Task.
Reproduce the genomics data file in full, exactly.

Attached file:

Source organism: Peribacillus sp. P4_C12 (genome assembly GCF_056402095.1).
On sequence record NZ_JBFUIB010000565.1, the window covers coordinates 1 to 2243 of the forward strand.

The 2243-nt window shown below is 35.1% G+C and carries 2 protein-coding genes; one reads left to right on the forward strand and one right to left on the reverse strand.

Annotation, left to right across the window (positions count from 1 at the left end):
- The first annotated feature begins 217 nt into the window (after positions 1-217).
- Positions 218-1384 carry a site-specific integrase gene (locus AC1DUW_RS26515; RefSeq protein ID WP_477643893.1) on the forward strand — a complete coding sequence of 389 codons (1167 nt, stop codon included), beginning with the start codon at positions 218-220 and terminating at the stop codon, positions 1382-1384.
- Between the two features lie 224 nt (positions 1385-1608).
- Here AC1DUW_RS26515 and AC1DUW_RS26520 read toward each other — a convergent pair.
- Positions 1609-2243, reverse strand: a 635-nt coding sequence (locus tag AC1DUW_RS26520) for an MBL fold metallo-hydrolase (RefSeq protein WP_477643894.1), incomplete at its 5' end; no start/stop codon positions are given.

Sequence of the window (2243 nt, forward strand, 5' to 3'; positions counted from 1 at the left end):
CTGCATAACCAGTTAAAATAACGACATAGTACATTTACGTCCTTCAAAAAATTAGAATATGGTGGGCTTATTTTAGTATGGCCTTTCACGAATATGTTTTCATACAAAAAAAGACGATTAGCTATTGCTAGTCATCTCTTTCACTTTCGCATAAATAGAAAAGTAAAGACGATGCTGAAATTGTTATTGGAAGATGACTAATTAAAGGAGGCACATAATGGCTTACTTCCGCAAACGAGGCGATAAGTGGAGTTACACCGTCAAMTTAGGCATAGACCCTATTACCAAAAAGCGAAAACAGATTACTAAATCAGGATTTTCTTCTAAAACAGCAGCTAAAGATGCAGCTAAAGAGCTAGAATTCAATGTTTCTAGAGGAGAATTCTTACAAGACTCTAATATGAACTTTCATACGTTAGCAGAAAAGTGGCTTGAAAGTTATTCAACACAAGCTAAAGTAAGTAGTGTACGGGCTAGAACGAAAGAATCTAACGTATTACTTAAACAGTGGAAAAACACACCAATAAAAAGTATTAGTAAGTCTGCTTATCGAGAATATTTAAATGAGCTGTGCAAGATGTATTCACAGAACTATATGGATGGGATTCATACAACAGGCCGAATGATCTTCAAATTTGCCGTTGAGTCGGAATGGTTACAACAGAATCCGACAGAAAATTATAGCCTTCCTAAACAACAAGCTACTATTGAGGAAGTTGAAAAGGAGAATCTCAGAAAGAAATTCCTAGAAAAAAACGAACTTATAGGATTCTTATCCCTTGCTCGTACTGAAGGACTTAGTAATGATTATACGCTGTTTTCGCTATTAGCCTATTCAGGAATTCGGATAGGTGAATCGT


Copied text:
Source organism: Peribacillus sp. P4_C12 (genome assembly GCF_056402095.1).
On sequence record NZ_JBFUIB010000565.1, the window covers coordinates 1 to 2243 of the forward strand.

The 2243-nt window shown below is 35.1% G+C and carries 2 protein-coding genes; one reads left to right on the forward strand and one right to left on the reverse strand.

Annotation, left to right across the window (positions count from 1 at the left end):
- The first annotated feature begins 217 nt into the window (after positions 1-217).
- Positions 218-1384 carry a site-specific integrase gene (locus AC1DUW_RS26515; RefSeq protein ID WP_477643893.1) on the forward strand — a complete coding sequence of 389 codons (1167 nt, stop codon included), beginning with the start codon at positions 218-220 and terminating at the stop codon, positions 1382-1384.
- Between the two features lie 224 nt (positions 1385-1608).
- Here AC1DUW_RS26515 and AC1DUW_RS26520 read toward each other — a convergent pair.
- Positions 1609-2243, reverse strand: a 635-nt coding sequence (locus tag AC1DUW_RS26520) for an MBL fold metallo-hydrolase (RefSeq protein WP_477643894.1), incomplete at its 5' end; no start/stop codon positions are given.

Sequence of the window (2243 nt, forward strand, 5' to 3'; positions counted from 1 at the left end):
CTGCATAACCAGTTAAAATAACGACATAGTACATTTACGTCCTTCAAAAAATTAGAATATGGTGGGCTTATTTTAGTATGGCCTTTCACGAATATGTTTTCATACAAAAAAAGACGATTAGCTATTGCTAGTCATCTCTTTCACTTTCGCATAAATAGAAAAGTAAAGACGATGCTGAAATTGTTATTGGAAGATGACTAATTAAAGGAGGCACATAATGGCTTACTTCCGCAAACGAGGCGATAAGTGGAGTTACACCGTCAAMTTAGGCATAGACCCTATTACCAAAAAGCGAAAACAGATTACTAAATCAGGATTTTCTTCTAAAACAGCAGCTAAAGATGCAGCTAAAGAGCTAGAATTCAATGTTTCTAGAGGAGAATTCTTACAAGACTCTAATATGAACTTTCATACGTTAGCAGAAAAGTGGCTTGAAAGTTATTCAACACAAGCTAAAGTAAGTAGTGTACGGGCTAGAACGAAAGAATCTAACGTATTACTTAAACAGTGGAAAAACACACCAATAAAAAGTATTAGTAAGTCTGCTTATCGAGAATATTTAAATGAGCTGTGCAAGATGTATTCACAGAACTATATGGATGGGATTCATACAACAGGCCGAATGATCTTCAAATTTGCCGTTGAGTCGGAATGGTTACAACAGAATCCGACAGAAAATTATAGCCTTCCTAAACAACAAGCTACTATTGAGGAAGTTGAAAAGGAGAATCTCAGAAAGAAATTCCTAGAAAAAAACGAACTTATAGGATTCTTATCCCTTGCTCGTACTGAAGGACTTAGTAATGATTATACGCTGTTTTCGCTATTAGCCTATTCAGGAATTCGGATAGGTGAATCGT